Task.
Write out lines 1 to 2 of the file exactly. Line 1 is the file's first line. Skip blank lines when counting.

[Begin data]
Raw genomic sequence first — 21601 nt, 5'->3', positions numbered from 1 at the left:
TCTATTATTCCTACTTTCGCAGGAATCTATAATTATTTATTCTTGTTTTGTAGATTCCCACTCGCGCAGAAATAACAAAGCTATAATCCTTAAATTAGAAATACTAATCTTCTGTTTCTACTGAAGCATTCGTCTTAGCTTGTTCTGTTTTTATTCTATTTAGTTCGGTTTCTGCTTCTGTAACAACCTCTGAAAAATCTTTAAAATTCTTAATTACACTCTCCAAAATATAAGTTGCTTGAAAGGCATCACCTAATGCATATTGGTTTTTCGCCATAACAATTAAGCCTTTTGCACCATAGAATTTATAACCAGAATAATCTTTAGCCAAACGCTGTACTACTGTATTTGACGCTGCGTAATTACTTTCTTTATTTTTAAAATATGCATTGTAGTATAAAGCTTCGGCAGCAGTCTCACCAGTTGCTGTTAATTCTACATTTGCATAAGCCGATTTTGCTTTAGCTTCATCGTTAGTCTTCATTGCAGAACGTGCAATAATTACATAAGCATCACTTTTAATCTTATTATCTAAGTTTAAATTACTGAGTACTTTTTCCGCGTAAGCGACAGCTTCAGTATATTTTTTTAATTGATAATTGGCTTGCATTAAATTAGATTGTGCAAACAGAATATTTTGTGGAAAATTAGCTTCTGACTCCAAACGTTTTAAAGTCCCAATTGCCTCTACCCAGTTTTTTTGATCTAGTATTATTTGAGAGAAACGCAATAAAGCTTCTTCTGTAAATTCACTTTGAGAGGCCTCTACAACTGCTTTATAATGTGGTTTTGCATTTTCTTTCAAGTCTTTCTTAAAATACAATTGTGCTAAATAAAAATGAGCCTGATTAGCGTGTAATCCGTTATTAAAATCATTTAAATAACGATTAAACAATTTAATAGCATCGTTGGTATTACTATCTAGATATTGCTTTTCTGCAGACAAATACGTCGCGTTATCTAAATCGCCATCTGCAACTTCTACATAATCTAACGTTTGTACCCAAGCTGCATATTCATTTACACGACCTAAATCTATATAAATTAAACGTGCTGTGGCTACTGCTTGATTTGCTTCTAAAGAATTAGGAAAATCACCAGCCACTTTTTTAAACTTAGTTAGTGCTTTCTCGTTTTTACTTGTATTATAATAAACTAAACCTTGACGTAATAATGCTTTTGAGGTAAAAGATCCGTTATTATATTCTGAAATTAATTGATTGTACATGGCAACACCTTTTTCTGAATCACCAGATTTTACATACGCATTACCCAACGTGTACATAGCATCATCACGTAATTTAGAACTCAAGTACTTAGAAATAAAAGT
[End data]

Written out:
Raw genomic sequence first — 21601 nt, 5'->3', positions numbered from 1 at the left:
TCTATTATTCCTACTTTCGCAGGAATCTATAATTATTTATTCTTGTTTTGTAGATTCCCACTCGCGCAGAAATAACAAAGCTATAATCCTTAAATTAGAAATACTAATCTTCTGTTTCTACTGAAGCATTCGTCTTAGCTTGTTCTGTTTTTATTCTATTTAGTTCGGTTTCTGCTTCTGTAACAACCTCTGAAAAATCTTTAAAATTCTTAATTACACTCTCCAAAATATAAGTTGCTTGAAAGGCATCACCTAATGCATATTGGTTTTTCGCCATAACAATTAAGCCTTTTGCACCATAGAATTTATAACCAGAATAATCTTTAGCCAAACGCTGTACTACTGTATTTGACGCTGCGTAATTACTTTCTTTATTTTTAAAATATGCATTGTAGTATAAAGCTTCGGCAGCAGTCTCACCAGTTGCTGTTAATTCTACATTTGCATAAGCCGATTTTGCTTTAGCTTCATCGTTAGTCTTCATTGCAGAACGTGCAATAATTACATAAGCATCACTTTTAATCTTATTATCTAAGTTTAAATTACTGAGTACTTTTTCCGCGTAAGCGACAGCTTCAGTATATTTTTTTAATTGATAATTGGCTTGCATTAAATTAGATTGTGCAAACAGAATATTTTGTGGAAAATTAGCTTCTGACTCCAAACGTTTTAAAGTCCCAATTGCCTCTACCCAGTTTTTTTGATCTAGTATTATTTGAGAGAAACGCAATAAAGCTTCTTCTGTAAATTCACTTTGAGAGGCCTCTACAACTGCTTTATAATGTGGTTTTGCATTTTCTTTCAAGTCTTTCTTAAAATACAATTGTGCTAAATAAAAATGAGCCTGATTAGCGTGTAATCCGTTATTAAAATCATTTAAATAACGATTAAACAATTTAATAGCATCGTTGGTATTACTATCTAGATATTGCTTTTCTGCAGACAAATACGTCGCGTTATCTAAATCGCCATCTGCAACTTCTACATAATCTAACGTTTGTACCCAAGCTGCATATTCATTTACACGACCTAAATCTATATAAATTAAACGTGCTGTGGCTACTGCTTGATTTGCTTCTAAAGAATTAGGAAAATCACCAGCCACTTTTTTAAACTTAGTTAGTGCTTTCTCGTTTTTACTTGTATTATAATAAACTAAACCTTGACGTAATAATGCTTTTGAGGTAAAAGATCCGTTATTATATTCTGAAATTAATTGATTGTACATGGCAACACCTTTTTCTGAATCACCAGATTTTACATACGCATTACCCAACGTGTACATAGCATCATCACGTAATTTAGAACTCAAGTACTTAGAAATAAAAGT